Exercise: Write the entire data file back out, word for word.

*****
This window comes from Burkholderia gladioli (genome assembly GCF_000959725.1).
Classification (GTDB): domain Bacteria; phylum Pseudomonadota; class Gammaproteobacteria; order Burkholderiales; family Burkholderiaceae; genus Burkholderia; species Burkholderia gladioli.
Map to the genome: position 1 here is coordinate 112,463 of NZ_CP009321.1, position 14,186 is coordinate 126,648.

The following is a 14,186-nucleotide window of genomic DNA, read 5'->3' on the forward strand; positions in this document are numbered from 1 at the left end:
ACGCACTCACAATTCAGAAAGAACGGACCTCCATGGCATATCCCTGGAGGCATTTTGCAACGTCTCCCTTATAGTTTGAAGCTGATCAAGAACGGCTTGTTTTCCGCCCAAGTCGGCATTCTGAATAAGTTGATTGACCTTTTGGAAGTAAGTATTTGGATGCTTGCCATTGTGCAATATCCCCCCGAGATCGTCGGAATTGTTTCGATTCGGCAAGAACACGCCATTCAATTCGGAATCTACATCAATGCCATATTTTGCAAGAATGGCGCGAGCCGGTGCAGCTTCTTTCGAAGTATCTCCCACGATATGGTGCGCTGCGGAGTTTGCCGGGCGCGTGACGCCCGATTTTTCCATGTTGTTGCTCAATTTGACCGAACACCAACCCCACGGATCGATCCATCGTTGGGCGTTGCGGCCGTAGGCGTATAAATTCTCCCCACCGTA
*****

This window comes from Burkholderia gladioli (genome assembly GCF_000959725.1).
Classification (GTDB): domain Bacteria; phylum Pseudomonadota; class Gammaproteobacteria; order Burkholderiales; family Burkholderiaceae; genus Burkholderia; species Burkholderia gladioli.
Map to the genome: position 1 here is coordinate 112,463 of NZ_CP009321.1, position 14,186 is coordinate 126,648.

The following is a 14,186-nucleotide window of genomic DNA, read 5'->3' on the forward strand; positions in this document are numbered from 1 at the left end:
ACGCACTCACAATTCAGAAAGAACGGACCTCCATGGCATATCCCTGGAGGCATTTTGCAACGTCTCCCTTATAGTTTGAAGCTGATCAAGAACGGCTTGTTTTCCGCCCAAGTCGGCATTCTGAATAAGTTGATTGACCTTTTGGAAGTAAGTATTTGGATGCTTGCCATTGTGCAATATCCCCCCGAGATCGTCGGAATTGTTTCGATTCGGCAAGAACACGCCATTCAATTCGGAATCTACATCAATGCCATATTTTGCAAGAATGGCGCGAGCCGGTGCAGCTTCTTTCGAAGTATCTCCCACGATATGGTGCGCTGCGGAGTTTGCCGGGCGCGTGACGCCCGATTTTTCCATGTTGTTGCTCAATTTGACCGAACACCAACCCCACGGATCGATCCATCGTTGGGCGTTGCGGCCGTAGGCGTATAAATTCTCCCCACCGTA